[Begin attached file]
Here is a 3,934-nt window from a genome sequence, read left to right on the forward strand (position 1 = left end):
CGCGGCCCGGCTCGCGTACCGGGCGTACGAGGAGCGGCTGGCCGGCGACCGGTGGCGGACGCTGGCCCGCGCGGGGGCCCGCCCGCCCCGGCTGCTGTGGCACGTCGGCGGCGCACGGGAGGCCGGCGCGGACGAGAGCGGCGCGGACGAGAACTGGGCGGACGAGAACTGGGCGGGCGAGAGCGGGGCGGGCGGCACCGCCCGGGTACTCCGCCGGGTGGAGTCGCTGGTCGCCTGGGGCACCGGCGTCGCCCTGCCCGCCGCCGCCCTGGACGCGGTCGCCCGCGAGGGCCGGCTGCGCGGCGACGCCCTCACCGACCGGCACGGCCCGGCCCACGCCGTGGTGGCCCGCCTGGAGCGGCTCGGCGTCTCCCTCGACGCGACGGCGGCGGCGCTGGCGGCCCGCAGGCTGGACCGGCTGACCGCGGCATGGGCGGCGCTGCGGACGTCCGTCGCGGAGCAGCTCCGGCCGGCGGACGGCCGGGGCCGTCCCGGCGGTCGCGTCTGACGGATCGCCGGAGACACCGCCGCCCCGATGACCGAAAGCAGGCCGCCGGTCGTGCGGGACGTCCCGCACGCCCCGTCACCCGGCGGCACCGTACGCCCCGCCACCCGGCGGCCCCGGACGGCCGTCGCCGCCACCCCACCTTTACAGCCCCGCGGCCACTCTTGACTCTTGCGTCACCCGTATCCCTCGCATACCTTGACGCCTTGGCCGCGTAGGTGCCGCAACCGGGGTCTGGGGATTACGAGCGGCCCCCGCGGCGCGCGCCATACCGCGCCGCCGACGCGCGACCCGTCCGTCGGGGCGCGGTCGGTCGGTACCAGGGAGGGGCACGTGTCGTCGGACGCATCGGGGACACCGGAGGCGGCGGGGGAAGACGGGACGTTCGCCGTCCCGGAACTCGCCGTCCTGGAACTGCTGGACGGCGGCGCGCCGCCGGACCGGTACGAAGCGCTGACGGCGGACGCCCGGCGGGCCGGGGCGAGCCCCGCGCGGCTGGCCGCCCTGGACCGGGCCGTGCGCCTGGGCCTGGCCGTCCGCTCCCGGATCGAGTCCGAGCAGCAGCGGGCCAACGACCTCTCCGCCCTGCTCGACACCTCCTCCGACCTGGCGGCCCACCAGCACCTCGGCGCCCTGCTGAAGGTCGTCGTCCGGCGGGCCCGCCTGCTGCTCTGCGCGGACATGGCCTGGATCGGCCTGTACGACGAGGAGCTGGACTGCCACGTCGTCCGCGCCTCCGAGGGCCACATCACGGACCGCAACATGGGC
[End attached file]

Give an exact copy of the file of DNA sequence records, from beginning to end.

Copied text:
Here is a 3,934-nt window from a genome sequence, read left to right on the forward strand (position 1 = left end):
CGCGGCCCGGCTCGCGTACCGGGCGTACGAGGAGCGGCTGGCCGGCGACCGGTGGCGGACGCTGGCCCGCGCGGGGGCCCGCCCGCCCCGGCTGCTGTGGCACGTCGGCGGCGCACGGGAGGCCGGCGCGGACGAGAGCGGCGCGGACGAGAACTGGGCGGACGAGAACTGGGCGGGCGAGAGCGGGGCGGGCGGCACCGCCCGGGTACTCCGCCGGGTGGAGTCGCTGGTCGCCTGGGGCACCGGCGTCGCCCTGCCCGCCGCCGCCCTGGACGCGGTCGCCCGCGAGGGCCGGCTGCGCGGCGACGCCCTCACCGACCGGCACGGCCCGGCCCACGCCGTGGTGGCCCGCCTGGAGCGGCTCGGCGTCTCCCTCGACGCGACGGCGGCGGCGCTGGCGGCCCGCAGGCTGGACCGGCTGACCGCGGCATGGGCGGCGCTGCGGACGTCCGTCGCGGAGCAGCTCCGGCCGGCGGACGGCCGGGGCCGTCCCGGCGGTCGCGTCTGACGGATCGCCGGAGACACCGCCGCCCCGATGACCGAAAGCAGGCCGCCGGTCGTGCGGGACGTCCCGCACGCCCCGTCACCCGGCGGCACCGTACGCCCCGCCACCCGGCGGCCCCGGACGGCCGTCGCCGCCACCCCACCTTTACAGCCCCGCGGCCACTCTTGACTCTTGCGTCACCCGTATCCCTCGCATACCTTGACGCCTTGGCCGCGTAGGTGCCGCAACCGGGGTCTGGGGATTACGAGCGGCCCCCGCGGCGCGCGCCATACCGCGCCGCCGACGCGCGACCCGTCCGTCGGGGCGCGGTCGGTCGGTACCAGGGAGGGGCACGTGTCGTCGGACGCATCGGGGACACCGGAGGCGGCGGGGGAAGACGGGACGTTCGCCGTCCCGGAACTCGCCGTCCTGGAACTGCTGGACGGCGGCGCGCCGCCGGACCGGTACGAAGCGCTGACGGCGGACGCCCGGCGGGCCGGGGCGAGCCCCGCGCGGCTGGCCGCCCTGGACCGGGCCGTGCGCCTGGGCCTGGCCGTCCGCTCCCGGATCGAGTCCGAGCAGCAGCGGGCCAACGACCTCTCCGCCCTGCTCGACACCTCCTCCGACCTGGCGGCCCACCAGCACCTCGGCGCCCTGCTGAAGGTCGTCGTCCGGCGGGCCCGCCTGCTGCTCTGCGCGGACATGGCCTGGATCGGCCTGTACGACGAGGAGCTGGACTGCCACGTCGTCCGCGCCTCCGAGGGCCACATCACGGACCGCAACATGGGC